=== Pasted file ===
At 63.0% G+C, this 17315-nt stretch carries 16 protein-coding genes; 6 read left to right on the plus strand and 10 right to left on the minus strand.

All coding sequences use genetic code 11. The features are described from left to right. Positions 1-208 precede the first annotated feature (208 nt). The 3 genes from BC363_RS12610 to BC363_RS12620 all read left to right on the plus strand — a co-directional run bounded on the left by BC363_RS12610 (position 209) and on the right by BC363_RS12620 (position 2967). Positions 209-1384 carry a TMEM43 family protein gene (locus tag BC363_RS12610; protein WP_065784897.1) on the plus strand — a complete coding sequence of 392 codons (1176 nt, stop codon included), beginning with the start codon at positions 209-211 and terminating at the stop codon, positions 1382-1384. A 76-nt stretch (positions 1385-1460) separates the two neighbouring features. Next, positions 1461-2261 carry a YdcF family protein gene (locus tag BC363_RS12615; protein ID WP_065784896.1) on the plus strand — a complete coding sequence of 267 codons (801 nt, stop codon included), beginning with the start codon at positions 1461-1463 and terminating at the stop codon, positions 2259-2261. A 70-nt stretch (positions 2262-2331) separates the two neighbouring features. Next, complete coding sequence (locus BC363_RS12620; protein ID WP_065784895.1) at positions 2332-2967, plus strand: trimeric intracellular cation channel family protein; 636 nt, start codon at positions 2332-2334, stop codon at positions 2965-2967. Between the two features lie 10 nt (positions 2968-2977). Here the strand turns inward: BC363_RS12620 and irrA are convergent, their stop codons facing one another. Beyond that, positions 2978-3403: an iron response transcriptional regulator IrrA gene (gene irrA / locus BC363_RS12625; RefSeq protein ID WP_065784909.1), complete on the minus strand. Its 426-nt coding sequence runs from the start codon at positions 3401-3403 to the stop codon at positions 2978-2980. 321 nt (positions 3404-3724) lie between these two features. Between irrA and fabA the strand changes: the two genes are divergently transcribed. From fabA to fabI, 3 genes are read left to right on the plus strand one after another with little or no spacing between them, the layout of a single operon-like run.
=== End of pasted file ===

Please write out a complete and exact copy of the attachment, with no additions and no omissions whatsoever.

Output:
At 63.0% G+C, this 17315-nt stretch carries 16 protein-coding genes; 6 read left to right on the plus strand and 10 right to left on the minus strand.

All coding sequences use genetic code 11. The features are described from left to right. Positions 1-208 precede the first annotated feature (208 nt). The 3 genes from BC363_RS12610 to BC363_RS12620 all read left to right on the plus strand — a co-directional run bounded on the left by BC363_RS12610 (position 209) and on the right by BC363_RS12620 (position 2967). Positions 209-1384 carry a TMEM43 family protein gene (locus tag BC363_RS12610; protein WP_065784897.1) on the plus strand — a complete coding sequence of 392 codons (1176 nt, stop codon included), beginning with the start codon at positions 209-211 and terminating at the stop codon, positions 1382-1384. A 76-nt stretch (positions 1385-1460) separates the two neighbouring features. Next, positions 1461-2261 carry a YdcF family protein gene (locus tag BC363_RS12615; protein ID WP_065784896.1) on the plus strand — a complete coding sequence of 267 codons (801 nt, stop codon included), beginning with the start codon at positions 1461-1463 and terminating at the stop codon, positions 2259-2261. A 70-nt stretch (positions 2262-2331) separates the two neighbouring features. Next, complete coding sequence (locus BC363_RS12620; protein ID WP_065784895.1) at positions 2332-2967, plus strand: trimeric intracellular cation channel family protein; 636 nt, start codon at positions 2332-2334, stop codon at positions 2965-2967. Between the two features lie 10 nt (positions 2968-2977). Here the strand turns inward: BC363_RS12620 and irrA are convergent, their stop codons facing one another. Beyond that, positions 2978-3403: an iron response transcriptional regulator IrrA gene (gene irrA / locus BC363_RS12625; RefSeq protein ID WP_065784909.1), complete on the minus strand. Its 426-nt coding sequence runs from the start codon at positions 3401-3403 to the stop codon at positions 2978-2980. 321 nt (positions 3404-3724) lie between these two features. Between irrA and fabA the strand changes: the two genes are divergently transcribed. From fabA to fabI, 3 genes are read left to right on the plus strand one after another with little or no spacing between them, the layout of a single operon-like run.